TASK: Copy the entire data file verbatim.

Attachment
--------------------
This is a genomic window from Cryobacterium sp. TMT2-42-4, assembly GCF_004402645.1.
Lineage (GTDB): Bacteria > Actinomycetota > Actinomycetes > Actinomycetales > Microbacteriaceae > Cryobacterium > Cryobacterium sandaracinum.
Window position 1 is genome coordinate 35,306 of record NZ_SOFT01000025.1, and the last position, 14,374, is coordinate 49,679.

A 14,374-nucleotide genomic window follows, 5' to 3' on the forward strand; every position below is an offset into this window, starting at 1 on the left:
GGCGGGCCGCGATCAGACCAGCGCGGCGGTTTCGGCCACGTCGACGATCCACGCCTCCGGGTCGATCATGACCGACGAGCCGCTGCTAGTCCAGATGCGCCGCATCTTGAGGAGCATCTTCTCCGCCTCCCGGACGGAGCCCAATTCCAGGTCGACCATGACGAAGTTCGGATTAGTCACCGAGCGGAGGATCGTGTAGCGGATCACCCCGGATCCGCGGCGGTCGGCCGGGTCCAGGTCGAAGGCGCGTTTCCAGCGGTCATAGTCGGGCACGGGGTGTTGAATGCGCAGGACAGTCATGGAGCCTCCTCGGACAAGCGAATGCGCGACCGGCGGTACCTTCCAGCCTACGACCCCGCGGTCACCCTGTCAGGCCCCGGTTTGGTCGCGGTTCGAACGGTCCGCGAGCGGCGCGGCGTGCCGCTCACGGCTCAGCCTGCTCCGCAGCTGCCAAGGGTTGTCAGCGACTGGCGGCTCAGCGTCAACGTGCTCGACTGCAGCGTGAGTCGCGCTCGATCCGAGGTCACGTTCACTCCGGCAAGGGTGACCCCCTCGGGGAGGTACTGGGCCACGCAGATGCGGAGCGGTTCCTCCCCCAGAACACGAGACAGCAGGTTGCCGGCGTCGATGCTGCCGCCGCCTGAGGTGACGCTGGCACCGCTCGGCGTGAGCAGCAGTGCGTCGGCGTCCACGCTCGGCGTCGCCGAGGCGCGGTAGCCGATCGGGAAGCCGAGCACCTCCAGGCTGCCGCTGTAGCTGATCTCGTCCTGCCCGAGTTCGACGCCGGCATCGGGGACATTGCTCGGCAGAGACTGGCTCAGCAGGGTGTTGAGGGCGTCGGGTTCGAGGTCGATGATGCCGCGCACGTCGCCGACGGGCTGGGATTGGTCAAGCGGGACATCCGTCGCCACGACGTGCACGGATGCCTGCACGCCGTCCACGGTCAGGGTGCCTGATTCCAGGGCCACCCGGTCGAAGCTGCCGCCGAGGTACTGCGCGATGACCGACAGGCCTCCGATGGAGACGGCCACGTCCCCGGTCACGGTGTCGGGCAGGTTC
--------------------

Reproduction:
This is a genomic window from Cryobacterium sp. TMT2-42-4, assembly GCF_004402645.1.
Lineage (GTDB): Bacteria > Actinomycetota > Actinomycetes > Actinomycetales > Microbacteriaceae > Cryobacterium > Cryobacterium sandaracinum.
Window position 1 is genome coordinate 35,306 of record NZ_SOFT01000025.1, and the last position, 14,374, is coordinate 49,679.

A 14,374-nucleotide genomic window follows, 5' to 3' on the forward strand; every position below is an offset into this window, starting at 1 on the left:
GGCGGGCCGCGATCAGACCAGCGCGGCGGTTTCGGCCACGTCGACGATCCACGCCTCCGGGTCGATCATGACCGACGAGCCGCTGCTAGTCCAGATGCGCCGCATCTTGAGGAGCATCTTCTCCGCCTCCCGGACGGAGCCCAATTCCAGGTCGACCATGACGAAGTTCGGATTAGTCACCGAGCGGAGGATCGTGTAGCGGATCACCCCGGATCCGCGGCGGTCGGCCGGGTCCAGGTCGAAGGCGCGTTTCCAGCGGTCATAGTCGGGCACGGGGTGTTGAATGCGCAGGACAGTCATGGAGCCTCCTCGGACAAGCGAATGCGCGACCGGCGGTACCTTCCAGCCTACGACCCCGCGGTCACCCTGTCAGGCCCCGGTTTGGTCGCGGTTCGAACGGTCCGCGAGCGGCGCGGCGTGCCGCTCACGGCTCAGCCTGCTCCGCAGCTGCCAAGGGTTGTCAGCGACTGGCGGCTCAGCGTCAACGTGCTCGACTGCAGCGTGAGTCGCGCTCGATCCGAGGTCACGTTCACTCCGGCAAGGGTGACCCCCTCGGGGAGGTACTGGGCCACGCAGATGCGGAGCGGTTCCTCCCCCAGAACACGAGACAGCAGGTTGCCGGCGTCGATGCTGCCGCCGCCTGAGGTGACGCTGGCACCGCTCGGCGTGAGCAGCAGTGCGTCGGCGTCCACGCTCGGCGTCGCCGAGGCGCGGTAGCCGATCGGGAAGCCGAGCACCTCCAGGCTGCCGCTGTAGCTGATCTCGTCCTGCCCGAGTTCGACGCCGGCATCGGGGACATTGCTCGGCAGAGACTGGCTCAGCAGGGTGTTGAGGGCGTCGGGTTCGAGGTCGATGATGCCGCGCACGTCGCCGACGGGCTGGGATTGGTCAAGCGGGACATCCGTCGCCACGACGTGCACGGATGCCTGCACGCCGTCCACGGTCAGGGTGCCTGATTCCAGGGCCACCCGGTCGAAGCTGCCGCCGAGGTACTGCGCGATGACCGACAGGCCTCCGATGGAGACGGCCACGTCCCCGGTCACGGTGTCGGGCAGGTTC